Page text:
Tackling Invasive Plants

There are countless examples of how introductions of non-native wildlife have led to bad consequences for native flora and fauna. Sadly Aberlady Bay Local Nature Reserve is no exception. The main species on the Reserve hit list are giant hogweed, two-spined acaena, and Japanese rose.

Giant Hogweed Removal

Every spring we move through the dunes like a herd of grazing wildebeast removing giant hogweed plants which are growing here. The vast majority of these plants are very small and so we don’t encounter the problems associated with removal of large plants where sap can cause nasty skin burns if not tackled safely. Much more commonly seen along the sides of water courses, it is strange to find this in the sand dunes. This plant can form dense patches which, along with the obvious risks to human health, is why we intend to eradicate it from the nature reserve.

Two-spined Acaena

Although it sounds like a mythical, reptilian creature, this is a low growing plant that has the potential to do great harm to the dune ecosystem. No more stark an example of this can be found at Lindisfarne in Northumberland where great swathes of a very similar plant (pirri-pirri-bur) crowd out the native dune flora. It also has a very effective method of seed dispersal: producing burs rather like those of burdock which are very effective in sticking to clothes, boot laces and dog’s fur. However, unlike burdock, these burs disintegrate when you attempt to remove them. There have been cases of dogs needing to be shaved because the burs could not all be pulled out! It is hoped that we can eradicate this plant from the nature reserve at Aberlady.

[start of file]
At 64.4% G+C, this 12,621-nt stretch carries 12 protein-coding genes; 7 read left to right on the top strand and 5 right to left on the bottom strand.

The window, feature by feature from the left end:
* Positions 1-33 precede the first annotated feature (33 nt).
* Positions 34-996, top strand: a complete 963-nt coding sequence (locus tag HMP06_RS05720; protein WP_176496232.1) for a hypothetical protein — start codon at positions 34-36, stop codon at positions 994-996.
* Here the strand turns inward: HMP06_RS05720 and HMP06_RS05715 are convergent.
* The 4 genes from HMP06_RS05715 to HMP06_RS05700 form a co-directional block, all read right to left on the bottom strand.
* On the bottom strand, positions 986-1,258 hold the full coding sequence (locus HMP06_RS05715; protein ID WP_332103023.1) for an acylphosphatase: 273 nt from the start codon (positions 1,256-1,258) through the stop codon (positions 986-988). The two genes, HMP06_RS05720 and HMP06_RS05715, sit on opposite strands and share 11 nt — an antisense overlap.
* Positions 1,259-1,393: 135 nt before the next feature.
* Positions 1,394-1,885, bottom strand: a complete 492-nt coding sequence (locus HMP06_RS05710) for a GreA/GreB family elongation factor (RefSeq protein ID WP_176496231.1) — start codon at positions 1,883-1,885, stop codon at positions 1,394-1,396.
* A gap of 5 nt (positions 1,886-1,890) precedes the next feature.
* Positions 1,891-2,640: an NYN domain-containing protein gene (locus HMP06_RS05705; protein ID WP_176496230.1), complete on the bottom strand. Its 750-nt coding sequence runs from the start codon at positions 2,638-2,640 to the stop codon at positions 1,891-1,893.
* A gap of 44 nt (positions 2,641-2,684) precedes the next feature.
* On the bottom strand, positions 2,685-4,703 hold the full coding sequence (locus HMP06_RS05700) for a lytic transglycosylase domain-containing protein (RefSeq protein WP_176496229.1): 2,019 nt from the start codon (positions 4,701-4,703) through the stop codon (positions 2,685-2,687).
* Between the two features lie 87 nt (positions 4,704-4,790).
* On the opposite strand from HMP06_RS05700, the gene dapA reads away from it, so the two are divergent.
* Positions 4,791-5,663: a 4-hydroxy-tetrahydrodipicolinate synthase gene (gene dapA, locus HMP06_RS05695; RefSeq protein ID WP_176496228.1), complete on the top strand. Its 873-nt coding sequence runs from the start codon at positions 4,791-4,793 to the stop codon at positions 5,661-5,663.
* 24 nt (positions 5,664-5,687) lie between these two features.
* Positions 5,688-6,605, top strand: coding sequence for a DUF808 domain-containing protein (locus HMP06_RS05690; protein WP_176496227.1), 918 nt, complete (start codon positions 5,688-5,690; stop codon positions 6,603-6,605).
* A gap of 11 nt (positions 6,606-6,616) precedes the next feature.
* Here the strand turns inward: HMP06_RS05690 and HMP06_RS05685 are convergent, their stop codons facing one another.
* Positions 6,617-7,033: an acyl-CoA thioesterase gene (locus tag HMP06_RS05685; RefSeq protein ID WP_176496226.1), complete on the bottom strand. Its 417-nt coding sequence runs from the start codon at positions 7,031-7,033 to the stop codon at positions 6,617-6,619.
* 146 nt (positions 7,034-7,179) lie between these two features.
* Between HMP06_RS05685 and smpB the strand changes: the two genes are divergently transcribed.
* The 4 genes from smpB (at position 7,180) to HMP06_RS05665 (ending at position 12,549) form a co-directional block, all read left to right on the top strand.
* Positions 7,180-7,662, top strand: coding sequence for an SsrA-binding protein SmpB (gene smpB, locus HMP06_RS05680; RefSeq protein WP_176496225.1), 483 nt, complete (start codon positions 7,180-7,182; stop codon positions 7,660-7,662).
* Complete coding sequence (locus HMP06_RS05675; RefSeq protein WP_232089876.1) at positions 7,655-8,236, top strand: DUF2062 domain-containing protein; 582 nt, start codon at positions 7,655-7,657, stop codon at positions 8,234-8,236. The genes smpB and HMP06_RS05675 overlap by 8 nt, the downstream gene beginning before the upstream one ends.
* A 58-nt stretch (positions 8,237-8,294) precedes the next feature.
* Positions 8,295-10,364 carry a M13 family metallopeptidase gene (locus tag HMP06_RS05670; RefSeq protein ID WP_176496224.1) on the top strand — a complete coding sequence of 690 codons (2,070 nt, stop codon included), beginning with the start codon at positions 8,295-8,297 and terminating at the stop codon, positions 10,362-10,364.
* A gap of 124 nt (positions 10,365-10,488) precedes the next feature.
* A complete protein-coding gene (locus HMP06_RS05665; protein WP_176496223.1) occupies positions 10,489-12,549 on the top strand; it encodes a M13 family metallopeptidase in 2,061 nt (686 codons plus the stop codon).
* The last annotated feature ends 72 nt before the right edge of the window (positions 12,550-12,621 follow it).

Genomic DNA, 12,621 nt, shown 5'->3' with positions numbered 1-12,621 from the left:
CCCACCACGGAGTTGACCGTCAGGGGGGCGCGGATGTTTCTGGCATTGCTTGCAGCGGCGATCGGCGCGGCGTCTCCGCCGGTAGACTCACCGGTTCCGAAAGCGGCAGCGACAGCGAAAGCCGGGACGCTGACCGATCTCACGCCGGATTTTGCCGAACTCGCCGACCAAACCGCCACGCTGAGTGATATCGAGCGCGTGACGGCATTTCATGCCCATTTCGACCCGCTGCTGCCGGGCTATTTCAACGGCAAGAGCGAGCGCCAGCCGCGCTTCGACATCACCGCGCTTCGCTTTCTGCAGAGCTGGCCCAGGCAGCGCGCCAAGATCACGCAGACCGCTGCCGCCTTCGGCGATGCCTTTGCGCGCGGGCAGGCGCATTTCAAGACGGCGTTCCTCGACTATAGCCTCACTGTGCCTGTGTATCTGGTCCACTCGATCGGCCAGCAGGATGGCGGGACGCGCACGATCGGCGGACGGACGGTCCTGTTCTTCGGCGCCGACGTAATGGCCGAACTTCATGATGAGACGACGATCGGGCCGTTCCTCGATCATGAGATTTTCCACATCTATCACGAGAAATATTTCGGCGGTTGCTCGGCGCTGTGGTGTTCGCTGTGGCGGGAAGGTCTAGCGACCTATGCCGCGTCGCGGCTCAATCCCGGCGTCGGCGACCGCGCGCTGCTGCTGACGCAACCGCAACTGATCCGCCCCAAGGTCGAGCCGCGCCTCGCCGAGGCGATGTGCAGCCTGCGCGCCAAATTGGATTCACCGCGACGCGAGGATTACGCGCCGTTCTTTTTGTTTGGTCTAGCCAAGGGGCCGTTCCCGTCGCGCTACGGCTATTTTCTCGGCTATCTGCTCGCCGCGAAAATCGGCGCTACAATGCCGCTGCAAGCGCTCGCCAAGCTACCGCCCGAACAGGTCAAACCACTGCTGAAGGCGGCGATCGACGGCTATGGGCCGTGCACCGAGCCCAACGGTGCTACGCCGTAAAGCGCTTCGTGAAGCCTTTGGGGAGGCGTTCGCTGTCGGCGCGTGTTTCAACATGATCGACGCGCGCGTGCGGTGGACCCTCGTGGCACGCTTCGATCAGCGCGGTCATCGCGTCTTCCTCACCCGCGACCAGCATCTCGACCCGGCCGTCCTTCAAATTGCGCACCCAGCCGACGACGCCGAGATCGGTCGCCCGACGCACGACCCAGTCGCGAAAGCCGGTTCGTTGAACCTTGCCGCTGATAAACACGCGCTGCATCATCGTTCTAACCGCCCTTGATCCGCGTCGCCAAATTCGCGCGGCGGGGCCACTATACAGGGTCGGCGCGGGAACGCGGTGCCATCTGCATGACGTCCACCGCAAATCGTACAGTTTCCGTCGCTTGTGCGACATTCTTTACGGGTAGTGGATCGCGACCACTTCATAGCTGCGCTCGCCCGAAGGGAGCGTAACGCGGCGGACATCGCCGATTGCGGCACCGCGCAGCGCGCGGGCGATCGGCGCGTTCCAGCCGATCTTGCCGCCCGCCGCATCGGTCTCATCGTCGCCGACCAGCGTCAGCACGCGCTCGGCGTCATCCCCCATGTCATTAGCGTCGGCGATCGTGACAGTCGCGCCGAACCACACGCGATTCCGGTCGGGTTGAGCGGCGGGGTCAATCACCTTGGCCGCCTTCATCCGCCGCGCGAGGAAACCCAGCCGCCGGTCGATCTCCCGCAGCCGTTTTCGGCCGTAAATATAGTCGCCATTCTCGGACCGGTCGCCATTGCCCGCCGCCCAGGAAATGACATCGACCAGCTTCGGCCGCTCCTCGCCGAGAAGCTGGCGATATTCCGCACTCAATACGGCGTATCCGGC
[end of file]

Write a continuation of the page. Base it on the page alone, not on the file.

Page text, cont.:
Japanese Rose

This plant is currently spreading its way through the dunes and more volunteer time will need to be spent removing it over the next few years.



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